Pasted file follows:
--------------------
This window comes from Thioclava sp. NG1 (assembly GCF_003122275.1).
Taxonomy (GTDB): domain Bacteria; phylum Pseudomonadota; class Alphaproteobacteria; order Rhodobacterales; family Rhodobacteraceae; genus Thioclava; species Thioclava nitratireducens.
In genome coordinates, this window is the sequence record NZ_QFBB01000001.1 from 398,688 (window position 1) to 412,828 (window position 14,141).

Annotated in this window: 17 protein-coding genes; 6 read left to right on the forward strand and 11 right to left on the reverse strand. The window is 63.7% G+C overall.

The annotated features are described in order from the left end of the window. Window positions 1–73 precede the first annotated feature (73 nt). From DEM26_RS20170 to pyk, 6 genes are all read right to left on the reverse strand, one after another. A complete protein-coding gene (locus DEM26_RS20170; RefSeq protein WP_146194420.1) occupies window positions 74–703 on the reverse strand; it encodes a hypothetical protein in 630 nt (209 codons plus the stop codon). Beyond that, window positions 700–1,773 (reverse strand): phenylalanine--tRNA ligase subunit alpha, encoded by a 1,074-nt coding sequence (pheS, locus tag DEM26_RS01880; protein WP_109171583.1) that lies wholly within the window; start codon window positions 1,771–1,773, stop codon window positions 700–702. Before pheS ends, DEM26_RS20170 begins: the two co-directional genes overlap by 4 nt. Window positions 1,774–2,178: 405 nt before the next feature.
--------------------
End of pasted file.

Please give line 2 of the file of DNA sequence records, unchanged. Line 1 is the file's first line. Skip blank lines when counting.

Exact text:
Taxonomy (GTDB): domain Bacteria; phylum Pseudomonadota; class Alphaproteobacteria; order Rhodobacterales; family Rhodobacteraceae; genus Thioclava; species Thioclava nitratireducens.